The fact that people yawn when they see someone else yawning has been related to empathy levels is some studies, while others disagree. However, a research conducted on college students finds that people who have psychopathic traits – especially lack of empathy – are less affected by other people’s yawns.
An article published on mental_floss reports that some researchers from Baylor University in Texas tried to make 135 students react to someone’s yawning with another yawn, and they also made them complete questionnaires regarding personality traits, which measure psychopathic characteristics such as selfishness, impulsivity, lack of empathy, or a tendency to manipulate. After this, they were asked to sit in front of a computer and watch a 10-second video of facial movements, including yawning, while electrodes were attached to their faces under the lower eyelids, on their foreheads, on the outer corners of their eyes, and on their fingertips, in order to measure movement in reaction to the video.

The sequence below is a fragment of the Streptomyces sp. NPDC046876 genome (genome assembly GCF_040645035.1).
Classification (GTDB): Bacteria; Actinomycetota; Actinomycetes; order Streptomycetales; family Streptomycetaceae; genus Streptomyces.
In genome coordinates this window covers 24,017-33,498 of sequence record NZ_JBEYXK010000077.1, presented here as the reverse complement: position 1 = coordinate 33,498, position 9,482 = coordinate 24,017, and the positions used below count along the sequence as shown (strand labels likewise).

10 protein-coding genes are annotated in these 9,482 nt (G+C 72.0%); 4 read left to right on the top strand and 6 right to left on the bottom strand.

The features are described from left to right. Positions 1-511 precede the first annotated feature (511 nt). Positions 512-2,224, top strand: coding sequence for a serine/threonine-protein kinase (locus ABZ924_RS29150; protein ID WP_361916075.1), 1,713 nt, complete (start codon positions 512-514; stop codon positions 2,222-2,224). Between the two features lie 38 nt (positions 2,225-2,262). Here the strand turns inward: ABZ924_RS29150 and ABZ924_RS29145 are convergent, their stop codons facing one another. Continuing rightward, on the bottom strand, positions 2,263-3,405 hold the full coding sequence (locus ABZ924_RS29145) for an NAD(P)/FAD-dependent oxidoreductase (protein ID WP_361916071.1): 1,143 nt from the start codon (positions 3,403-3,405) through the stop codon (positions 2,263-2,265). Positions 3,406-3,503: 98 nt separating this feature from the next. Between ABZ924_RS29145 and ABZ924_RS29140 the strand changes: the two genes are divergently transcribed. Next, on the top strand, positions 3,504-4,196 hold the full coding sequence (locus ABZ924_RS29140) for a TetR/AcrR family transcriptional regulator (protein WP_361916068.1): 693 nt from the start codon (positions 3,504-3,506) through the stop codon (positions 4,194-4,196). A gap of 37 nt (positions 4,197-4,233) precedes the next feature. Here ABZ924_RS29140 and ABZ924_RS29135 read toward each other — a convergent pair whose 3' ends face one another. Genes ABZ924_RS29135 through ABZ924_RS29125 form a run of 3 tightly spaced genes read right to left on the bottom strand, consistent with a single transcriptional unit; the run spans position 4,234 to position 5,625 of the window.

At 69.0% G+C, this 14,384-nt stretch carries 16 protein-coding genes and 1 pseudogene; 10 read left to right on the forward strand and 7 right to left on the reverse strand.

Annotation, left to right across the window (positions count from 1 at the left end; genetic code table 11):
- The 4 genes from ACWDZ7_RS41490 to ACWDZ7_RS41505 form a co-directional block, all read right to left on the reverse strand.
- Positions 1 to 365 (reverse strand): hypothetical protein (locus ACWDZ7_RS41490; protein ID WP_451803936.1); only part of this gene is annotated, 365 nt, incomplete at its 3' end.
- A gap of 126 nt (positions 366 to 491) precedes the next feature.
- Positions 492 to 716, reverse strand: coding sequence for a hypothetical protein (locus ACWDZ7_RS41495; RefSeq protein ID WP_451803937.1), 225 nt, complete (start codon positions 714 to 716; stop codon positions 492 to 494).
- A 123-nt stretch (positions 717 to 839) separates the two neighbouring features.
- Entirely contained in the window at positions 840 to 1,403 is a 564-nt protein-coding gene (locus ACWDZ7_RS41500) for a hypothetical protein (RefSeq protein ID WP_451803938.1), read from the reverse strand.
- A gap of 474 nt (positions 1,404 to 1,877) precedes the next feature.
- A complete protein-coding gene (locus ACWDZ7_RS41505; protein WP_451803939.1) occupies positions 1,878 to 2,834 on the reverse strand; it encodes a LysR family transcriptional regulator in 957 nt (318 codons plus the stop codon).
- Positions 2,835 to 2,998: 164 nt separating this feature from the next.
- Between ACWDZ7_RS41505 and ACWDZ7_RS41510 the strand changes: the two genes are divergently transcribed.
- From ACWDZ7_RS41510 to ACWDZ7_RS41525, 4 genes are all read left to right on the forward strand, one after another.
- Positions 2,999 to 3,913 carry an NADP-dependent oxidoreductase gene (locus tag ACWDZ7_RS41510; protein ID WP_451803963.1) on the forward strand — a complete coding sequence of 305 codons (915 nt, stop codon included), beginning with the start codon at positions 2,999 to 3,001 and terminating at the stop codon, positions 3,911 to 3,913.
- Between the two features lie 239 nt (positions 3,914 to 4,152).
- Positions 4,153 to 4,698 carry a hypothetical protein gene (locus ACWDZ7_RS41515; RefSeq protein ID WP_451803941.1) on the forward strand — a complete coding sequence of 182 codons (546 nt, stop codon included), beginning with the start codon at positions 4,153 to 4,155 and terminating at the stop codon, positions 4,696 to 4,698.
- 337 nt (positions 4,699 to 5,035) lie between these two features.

The results were that the higher the students rated on measures of cold-heartedness, the less likely they were to yawn when seeing someone yawn.
However, it is true that people tend to empathize more with someone they actually know rather than a stranger in a video, and the sample size was also pretty small. Still, according to one of the authors of the study, “what we found tells us there is a neurological connection – some overlap – between psychopathy and contagious yawning.”